It was a rough 2006 for Microsoft as it weathered the long delays of Windows Vista and Office. But as the software giant heads into 2007, the newest incarnations of its cash cows are now available to businesses and will soon launch to consumers. Despite finally shipping its two flagship products, the next 12 months are shaping up to be Microsoft's toughest ever, with major challenges in the form of its next-generation services and cross-vendor interoperability.
Microsoft faces its most important year
Sell Vista and Office (and Longhorn)
These two product lines are the foundation of Microsoft's existence, and they've just come in for the biggest-ever overhaul. Chris Liddell, Microsoft's CFO, told shareholders in November that he expects revenue growth in fiscal year 2007 of 13 to 15 percent, and with Office and Vista accounting for more than 90 percent of its revenue, those two products need to hit the opposition for six.
The question is: will corporate users bite? Microsoft has reorganised its executive ranks as part of its Vista/Office 2007 launches, so if things go haywire both heads and revenue will tumble.
Ray Ozzie Live
Ozzie, Bill Gates' replacement as chief software architect, has made many public pronouncements about the dramatic impact services will have on computing, and 2007 is the time for Ozzie to crank Microsoft's wheels of progress against the likes of Google.
"There are all sorts of business model issues around software-as-a-service that Microsoft has struggled with and is quite nervous how it will all play out," says Dwight Davis, an analyst with Ovum Summit. "Those issues have been bubbling in the background, but in 2007 it comes to the fore."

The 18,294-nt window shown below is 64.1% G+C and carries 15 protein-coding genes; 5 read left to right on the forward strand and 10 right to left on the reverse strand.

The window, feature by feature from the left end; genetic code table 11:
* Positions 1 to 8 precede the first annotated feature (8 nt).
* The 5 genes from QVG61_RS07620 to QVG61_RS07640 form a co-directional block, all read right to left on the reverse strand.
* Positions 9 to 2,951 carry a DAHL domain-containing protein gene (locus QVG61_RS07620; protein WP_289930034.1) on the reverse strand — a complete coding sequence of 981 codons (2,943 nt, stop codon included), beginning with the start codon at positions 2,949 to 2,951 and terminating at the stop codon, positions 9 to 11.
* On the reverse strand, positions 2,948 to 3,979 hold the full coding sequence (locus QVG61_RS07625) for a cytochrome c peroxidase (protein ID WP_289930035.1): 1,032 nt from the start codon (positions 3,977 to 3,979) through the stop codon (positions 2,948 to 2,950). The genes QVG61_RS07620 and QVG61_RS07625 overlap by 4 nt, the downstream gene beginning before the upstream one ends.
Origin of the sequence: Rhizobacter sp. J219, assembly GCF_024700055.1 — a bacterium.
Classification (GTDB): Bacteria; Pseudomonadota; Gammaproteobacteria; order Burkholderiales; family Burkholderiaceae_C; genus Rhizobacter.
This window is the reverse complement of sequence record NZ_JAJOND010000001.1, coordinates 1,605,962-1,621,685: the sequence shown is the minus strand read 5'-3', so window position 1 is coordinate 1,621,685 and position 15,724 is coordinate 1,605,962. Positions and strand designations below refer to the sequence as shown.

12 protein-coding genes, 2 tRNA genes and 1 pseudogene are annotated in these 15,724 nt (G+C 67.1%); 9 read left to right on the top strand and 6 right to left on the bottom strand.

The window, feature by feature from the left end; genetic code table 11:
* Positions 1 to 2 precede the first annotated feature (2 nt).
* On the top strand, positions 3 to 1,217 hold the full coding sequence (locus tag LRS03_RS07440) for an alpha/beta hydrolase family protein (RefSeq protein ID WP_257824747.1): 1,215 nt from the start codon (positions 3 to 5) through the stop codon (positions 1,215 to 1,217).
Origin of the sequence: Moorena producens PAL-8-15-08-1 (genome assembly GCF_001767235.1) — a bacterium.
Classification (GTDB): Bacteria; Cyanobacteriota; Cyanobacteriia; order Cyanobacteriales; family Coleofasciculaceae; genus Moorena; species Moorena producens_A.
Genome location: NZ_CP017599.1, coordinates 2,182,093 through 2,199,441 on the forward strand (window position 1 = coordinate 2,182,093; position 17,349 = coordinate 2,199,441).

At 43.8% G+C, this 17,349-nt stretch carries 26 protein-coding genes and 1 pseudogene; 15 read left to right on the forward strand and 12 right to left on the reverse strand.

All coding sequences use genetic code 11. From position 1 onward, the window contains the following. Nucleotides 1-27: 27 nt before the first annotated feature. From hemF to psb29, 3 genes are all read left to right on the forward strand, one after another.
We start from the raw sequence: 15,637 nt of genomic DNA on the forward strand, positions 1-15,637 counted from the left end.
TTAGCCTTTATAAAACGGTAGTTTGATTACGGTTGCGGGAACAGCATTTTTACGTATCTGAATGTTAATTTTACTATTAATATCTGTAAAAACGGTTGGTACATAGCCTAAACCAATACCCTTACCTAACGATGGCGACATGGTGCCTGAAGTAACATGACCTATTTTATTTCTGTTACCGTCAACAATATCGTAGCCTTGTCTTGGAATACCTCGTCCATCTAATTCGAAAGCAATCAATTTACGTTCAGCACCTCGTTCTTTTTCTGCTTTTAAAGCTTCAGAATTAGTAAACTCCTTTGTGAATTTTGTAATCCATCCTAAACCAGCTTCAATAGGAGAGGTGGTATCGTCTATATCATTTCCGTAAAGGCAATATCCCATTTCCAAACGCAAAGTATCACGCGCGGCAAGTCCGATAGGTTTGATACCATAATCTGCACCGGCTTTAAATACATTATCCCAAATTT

Steve Ballmer said in announcing the interoperability partnership with Linux rival Novell that the pair were giving "customers greater flexibility in ways that they have certainly been asking". And the questions won't stop in 2007 as Microsoft needs to come to terms with the realisation that the corporate world isn't all Windows.
The newly standardised Open XML file format, which is the default in Office 2007, is one big step. "From a milestone point of view, standardising Open XML is a signal that we have finally gotten into a much more global and open world," says Guy Creese, an analyst with the Burton Group.
Consistency, consistency, consistency
Microsoft is pushing integration across its products, especially in areas such as security, connectivity, business intelligence and real-time communications. "If they are doing something like supporting certificate-based authentication, IPv6, network access protection, I expect this to work across all platforms," says Fred Wettling, infrastructure architect for Bechtel. "When I look at Vista, Windows Mobile, Windows Embedded, those are all operating systems and there are differences there."
In 2001, Microsoft said it was making volume licensing easier and ushered in Licensing 6.0 and Software Assurance. The dust from the resulting customer backlash is still settling. In 2007, the company's Software Protection Plan and its software "kill switch" are tied into licensing, including requirements for a corporate licence validation infrastructure. Could this be another backlash in the making?